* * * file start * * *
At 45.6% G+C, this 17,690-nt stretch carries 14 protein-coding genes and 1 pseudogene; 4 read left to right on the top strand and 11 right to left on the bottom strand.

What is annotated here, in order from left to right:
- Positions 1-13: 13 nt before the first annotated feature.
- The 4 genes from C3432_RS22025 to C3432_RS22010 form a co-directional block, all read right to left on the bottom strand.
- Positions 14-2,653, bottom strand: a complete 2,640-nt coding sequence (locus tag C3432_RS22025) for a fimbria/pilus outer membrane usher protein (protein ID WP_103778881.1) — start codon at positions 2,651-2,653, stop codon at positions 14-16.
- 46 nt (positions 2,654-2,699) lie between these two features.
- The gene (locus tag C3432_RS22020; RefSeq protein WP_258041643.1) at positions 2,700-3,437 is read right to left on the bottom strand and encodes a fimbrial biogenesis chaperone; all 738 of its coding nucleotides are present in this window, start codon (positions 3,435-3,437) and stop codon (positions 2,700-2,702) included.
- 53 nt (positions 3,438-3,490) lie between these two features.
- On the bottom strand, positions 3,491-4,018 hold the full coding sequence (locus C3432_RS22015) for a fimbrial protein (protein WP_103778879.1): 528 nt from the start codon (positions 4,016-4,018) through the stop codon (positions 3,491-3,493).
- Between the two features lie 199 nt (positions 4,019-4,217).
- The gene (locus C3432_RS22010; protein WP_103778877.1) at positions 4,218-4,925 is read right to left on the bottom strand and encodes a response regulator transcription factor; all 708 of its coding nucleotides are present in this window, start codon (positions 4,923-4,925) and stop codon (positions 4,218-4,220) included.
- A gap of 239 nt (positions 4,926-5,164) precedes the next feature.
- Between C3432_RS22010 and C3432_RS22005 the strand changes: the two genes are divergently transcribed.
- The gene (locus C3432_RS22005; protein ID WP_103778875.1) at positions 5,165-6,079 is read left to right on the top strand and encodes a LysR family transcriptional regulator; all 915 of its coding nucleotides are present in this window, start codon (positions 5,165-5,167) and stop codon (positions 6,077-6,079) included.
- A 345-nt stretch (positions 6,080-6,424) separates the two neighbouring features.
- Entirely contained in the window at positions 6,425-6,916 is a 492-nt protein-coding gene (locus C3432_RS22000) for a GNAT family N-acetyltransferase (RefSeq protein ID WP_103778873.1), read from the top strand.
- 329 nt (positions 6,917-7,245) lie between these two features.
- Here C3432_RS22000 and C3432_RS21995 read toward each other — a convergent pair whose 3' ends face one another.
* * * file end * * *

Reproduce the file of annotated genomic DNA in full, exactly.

At 45.6% G+C, this 17,690-nt stretch carries 14 protein-coding genes and 1 pseudogene; 4 read left to right on the top strand and 11 right to left on the bottom strand.

What is annotated here, in order from left to right:
- Positions 1-13: 13 nt before the first annotated feature.
- The 4 genes from C3432_RS22025 to C3432_RS22010 form a co-directional block, all read right to left on the bottom strand.
- Positions 14-2,653, bottom strand: a complete 2,640-nt coding sequence (locus tag C3432_RS22025) for a fimbria/pilus outer membrane usher protein (protein ID WP_103778881.1) — start codon at positions 2,651-2,653, stop codon at positions 14-16.
- 46 nt (positions 2,654-2,699) lie between these two features.
- The gene (locus tag C3432_RS22020; RefSeq protein WP_258041643.1) at positions 2,700-3,437 is read right to left on the bottom strand and encodes a fimbrial biogenesis chaperone; all 738 of its coding nucleotides are present in this window, start codon (positions 3,435-3,437) and stop codon (positions 2,700-2,702) included.
- 53 nt (positions 3,438-3,490) lie between these two features.
- On the bottom strand, positions 3,491-4,018 hold the full coding sequence (locus C3432_RS22015) for a fimbrial protein (protein WP_103778879.1): 528 nt from the start codon (positions 4,016-4,018) through the stop codon (positions 3,491-3,493).
- Between the two features lie 199 nt (positions 4,019-4,217).
- The gene (locus C3432_RS22010; protein WP_103778877.1) at positions 4,218-4,925 is read right to left on the bottom strand and encodes a response regulator transcription factor; all 708 of its coding nucleotides are present in this window, start codon (positions 4,923-4,925) and stop codon (positions 4,218-4,220) included.
- A gap of 239 nt (positions 4,926-5,164) precedes the next feature.
- Between C3432_RS22010 and C3432_RS22005 the strand changes: the two genes are divergently transcribed.
- The gene (locus C3432_RS22005; protein ID WP_103778875.1) at positions 5,165-6,079 is read left to right on the top strand and encodes a LysR family transcriptional regulator; all 915 of its coding nucleotides are present in this window, start codon (positions 5,165-5,167) and stop codon (positions 6,077-6,079) included.
- A 345-nt stretch (positions 6,080-6,424) separates the two neighbouring features.
- Entirely contained in the window at positions 6,425-6,916 is a 492-nt protein-coding gene (locus C3432_RS22000) for a GNAT family N-acetyltransferase (RefSeq protein ID WP_103778873.1), read from the top strand.
- 329 nt (positions 6,917-7,245) lie between these two features.
- Here C3432_RS22000 and C3432_RS21995 read toward each other — a convergent pair whose 3' ends face one another.